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Cézanne painted still lifes throughout his career, but the greatest of them date from his last years. This composition of 1902–1906 is one of several with fruit, vegetables, crockery and pieces of cloth arranged on a table which still survives in his studio at Aix. The objects relate to the folds of the table carpet like motifs in a landscape. Perspective has been manipulated and details, such as the knob of the teapot lid, have been supressed to emphasise the autonomy of form over subject matter. As David Sylvester observed in 1962: 'As we look at the four spheres embraced by the ellipse of a plate in Still Life with Teapot, we don't really know if they are and which of them are apples, oranges, apricots and we don't care. What we know as we look at them, know it physically in our bodies, is the feeling of having the shape of a sphere, a shape that is perfectly compact, a shape that can touch similar shapes at one point only, a shape which has a very precise centre of gravity'.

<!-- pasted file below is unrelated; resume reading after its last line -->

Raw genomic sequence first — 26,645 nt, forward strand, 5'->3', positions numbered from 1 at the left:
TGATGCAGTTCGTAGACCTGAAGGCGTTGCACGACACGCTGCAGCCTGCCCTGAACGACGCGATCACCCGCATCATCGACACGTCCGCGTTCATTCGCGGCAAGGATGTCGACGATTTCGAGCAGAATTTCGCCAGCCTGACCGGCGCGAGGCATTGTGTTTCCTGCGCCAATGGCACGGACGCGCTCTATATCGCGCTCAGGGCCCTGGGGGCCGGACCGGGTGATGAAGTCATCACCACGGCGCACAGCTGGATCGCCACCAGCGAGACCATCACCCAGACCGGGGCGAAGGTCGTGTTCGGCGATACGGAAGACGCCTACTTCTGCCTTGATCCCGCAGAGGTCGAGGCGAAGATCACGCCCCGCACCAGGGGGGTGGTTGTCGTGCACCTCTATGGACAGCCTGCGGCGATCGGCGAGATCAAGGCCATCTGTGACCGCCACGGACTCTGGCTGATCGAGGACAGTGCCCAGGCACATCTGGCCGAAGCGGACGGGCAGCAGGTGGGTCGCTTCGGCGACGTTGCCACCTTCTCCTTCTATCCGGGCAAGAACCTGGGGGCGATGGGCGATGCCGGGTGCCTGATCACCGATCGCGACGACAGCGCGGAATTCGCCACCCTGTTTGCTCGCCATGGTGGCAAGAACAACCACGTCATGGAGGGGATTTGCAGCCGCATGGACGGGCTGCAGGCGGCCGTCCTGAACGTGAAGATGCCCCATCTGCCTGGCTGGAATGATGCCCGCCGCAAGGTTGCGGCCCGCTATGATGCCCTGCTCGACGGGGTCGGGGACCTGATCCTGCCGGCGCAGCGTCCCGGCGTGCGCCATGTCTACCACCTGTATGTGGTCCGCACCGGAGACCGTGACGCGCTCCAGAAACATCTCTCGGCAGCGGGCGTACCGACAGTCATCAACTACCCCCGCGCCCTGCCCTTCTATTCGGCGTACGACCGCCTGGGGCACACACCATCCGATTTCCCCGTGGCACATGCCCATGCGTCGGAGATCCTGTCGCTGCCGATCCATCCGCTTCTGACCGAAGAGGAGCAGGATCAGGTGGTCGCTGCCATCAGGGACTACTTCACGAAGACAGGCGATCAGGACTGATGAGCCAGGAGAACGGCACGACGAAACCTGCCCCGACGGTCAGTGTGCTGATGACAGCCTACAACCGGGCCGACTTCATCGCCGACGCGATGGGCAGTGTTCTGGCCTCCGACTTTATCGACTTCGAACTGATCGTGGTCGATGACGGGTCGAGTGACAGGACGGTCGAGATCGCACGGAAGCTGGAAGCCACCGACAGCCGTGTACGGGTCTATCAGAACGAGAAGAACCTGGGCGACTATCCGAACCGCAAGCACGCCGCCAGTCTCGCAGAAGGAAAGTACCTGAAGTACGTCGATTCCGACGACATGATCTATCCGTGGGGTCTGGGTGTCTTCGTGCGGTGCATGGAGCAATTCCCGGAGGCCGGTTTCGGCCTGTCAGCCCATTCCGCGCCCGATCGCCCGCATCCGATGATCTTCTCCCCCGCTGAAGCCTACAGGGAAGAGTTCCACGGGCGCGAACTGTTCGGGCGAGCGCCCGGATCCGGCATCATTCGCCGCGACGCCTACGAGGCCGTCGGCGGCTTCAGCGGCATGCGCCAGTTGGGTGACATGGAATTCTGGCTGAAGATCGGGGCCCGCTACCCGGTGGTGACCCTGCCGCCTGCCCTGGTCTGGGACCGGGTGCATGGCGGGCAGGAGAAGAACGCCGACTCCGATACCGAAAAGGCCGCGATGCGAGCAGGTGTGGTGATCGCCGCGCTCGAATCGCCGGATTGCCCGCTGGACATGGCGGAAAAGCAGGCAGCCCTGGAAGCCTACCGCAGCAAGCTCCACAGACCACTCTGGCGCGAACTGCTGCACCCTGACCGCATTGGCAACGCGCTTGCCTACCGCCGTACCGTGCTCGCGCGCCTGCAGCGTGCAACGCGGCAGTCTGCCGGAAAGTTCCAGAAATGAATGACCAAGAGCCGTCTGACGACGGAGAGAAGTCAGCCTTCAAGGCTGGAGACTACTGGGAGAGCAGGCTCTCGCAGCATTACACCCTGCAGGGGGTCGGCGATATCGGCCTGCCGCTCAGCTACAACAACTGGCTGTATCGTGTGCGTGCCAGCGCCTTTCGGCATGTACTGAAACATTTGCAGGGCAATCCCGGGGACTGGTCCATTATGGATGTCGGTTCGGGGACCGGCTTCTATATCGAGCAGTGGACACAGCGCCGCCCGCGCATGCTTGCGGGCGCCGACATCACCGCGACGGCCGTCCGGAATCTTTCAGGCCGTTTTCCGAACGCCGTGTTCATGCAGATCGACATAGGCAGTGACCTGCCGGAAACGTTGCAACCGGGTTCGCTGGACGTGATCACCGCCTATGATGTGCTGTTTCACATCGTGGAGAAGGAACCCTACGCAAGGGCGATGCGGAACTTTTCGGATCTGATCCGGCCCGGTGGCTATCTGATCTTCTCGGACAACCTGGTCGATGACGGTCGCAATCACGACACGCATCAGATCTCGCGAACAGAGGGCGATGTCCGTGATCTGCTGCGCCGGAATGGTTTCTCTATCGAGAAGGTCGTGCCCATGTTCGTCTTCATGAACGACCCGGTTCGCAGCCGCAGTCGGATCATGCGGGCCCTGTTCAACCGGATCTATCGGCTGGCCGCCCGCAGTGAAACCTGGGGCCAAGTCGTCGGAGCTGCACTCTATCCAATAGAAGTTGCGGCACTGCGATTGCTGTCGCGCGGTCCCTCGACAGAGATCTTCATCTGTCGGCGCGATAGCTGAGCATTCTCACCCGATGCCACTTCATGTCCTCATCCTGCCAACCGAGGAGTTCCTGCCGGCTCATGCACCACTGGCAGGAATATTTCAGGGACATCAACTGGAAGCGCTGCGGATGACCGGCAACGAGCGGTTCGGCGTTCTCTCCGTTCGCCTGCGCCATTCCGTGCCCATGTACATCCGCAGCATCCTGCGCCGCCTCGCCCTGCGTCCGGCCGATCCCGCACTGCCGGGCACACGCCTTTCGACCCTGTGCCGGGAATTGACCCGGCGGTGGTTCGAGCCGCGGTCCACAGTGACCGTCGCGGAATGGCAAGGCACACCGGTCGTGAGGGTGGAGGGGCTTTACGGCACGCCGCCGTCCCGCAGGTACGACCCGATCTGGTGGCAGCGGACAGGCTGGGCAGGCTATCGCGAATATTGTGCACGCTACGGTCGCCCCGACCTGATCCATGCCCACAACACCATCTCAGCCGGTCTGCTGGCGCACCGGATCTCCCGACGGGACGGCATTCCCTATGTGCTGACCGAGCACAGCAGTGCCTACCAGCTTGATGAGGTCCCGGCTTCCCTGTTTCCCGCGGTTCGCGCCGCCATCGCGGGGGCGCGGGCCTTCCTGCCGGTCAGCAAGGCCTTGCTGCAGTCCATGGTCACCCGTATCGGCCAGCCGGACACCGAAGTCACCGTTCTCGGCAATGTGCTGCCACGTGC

oil on canvas
H 61.4 x W 74.3 cm
NMW A 2440
bequeathed by Gwendoline Davies, 1951